Physiology & Pathology: 5 Common Gastrointestinal Conditions
Posted on 11/21/19 by Laura Snider
If you just can’t get enough of our Physiology & Pathology sneak-previews, you’re in luck! Today, we’re going to be using Visible Body’s newest app to take a look at 5 common gastrointestinal pathologies. We’ll talk about their causes, symptoms, and the ways they’re typically treated.
Just to give you fair warning—these are not for the faint of heart (or stomach).
Hemorrhoids develop when the veins around the anus and/or lower rectum become swollen and inflamed. This is the result of increased pressure in the lower anus, which is often caused by straining during bowel movements or chronic diarrhea or constipation.
Age can cause the tissues supporting the veins in the rectum and anus to weaken and stretch, which makes it easier for hemorrhoids to develop. Being pregnant can also increase the risk of developing hemorrhoids, since the weight of the baby puts additional pressure on the anal region.
Hemorrhoids can be either internal (within the anus) or external (under the skin outside the anus). Further straining can cause the hemorrhoids to bleed. Hemorrhoids aren’t the only condition that can cause bleeding during defecation—if you see blood in your stool, it’s important to talk to a medical professional ASAP.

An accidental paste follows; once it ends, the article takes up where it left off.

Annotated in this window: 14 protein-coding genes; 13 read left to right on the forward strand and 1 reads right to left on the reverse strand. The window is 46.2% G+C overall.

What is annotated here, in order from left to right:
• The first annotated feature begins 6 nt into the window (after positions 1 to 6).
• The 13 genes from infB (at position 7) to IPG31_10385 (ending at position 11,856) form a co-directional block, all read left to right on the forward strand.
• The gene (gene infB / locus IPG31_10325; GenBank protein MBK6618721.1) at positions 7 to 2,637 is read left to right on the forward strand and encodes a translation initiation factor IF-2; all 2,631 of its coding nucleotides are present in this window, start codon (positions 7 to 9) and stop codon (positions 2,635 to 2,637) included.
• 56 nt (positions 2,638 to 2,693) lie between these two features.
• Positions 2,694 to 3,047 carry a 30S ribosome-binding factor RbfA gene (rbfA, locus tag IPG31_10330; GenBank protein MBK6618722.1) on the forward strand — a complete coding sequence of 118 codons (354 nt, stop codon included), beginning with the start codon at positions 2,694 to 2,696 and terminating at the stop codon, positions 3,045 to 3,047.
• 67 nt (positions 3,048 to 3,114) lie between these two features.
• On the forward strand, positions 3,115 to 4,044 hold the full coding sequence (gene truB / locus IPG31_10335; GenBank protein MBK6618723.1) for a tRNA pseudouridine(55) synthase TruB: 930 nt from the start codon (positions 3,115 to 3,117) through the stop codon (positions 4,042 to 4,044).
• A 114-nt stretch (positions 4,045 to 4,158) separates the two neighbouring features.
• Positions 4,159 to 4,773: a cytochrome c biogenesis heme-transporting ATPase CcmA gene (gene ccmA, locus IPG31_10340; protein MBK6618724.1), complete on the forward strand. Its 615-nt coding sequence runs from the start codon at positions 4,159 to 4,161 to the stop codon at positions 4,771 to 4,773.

An internal (center) and external (left) hemorrhoid.
Animation screenshot from Physiology & Pathology.
Usually, hemorrhoids are just uncomfortable and inconvenient. They can be treated at home with the help of OTC creams, pain killers, and/or sitz baths (along with a high-fiber diet). Particularly painful and persistent hemorrhoids are often removed via minimally invasive procedures such as rubber band ligation, injection, and coagulation.
Some good ways of preventing hemorrhoids are eating a diet rich in fiber, drinking plenty of water, exercising, and trying not to strain while passing a bowel movement.
2. Peptic ulcer
A peptic ulcer is a lesion in the mucosal layer of the upper GI tract (stomach or duodenum). The most common cause for these lesions is a Helicobacter pylori (H. pylori) infection, although irritants such as alcohol or aspirin can also contribute to the development of a peptic ulcer.
H. pylori up to no good. Animation screenshot from Physiology & Pathology.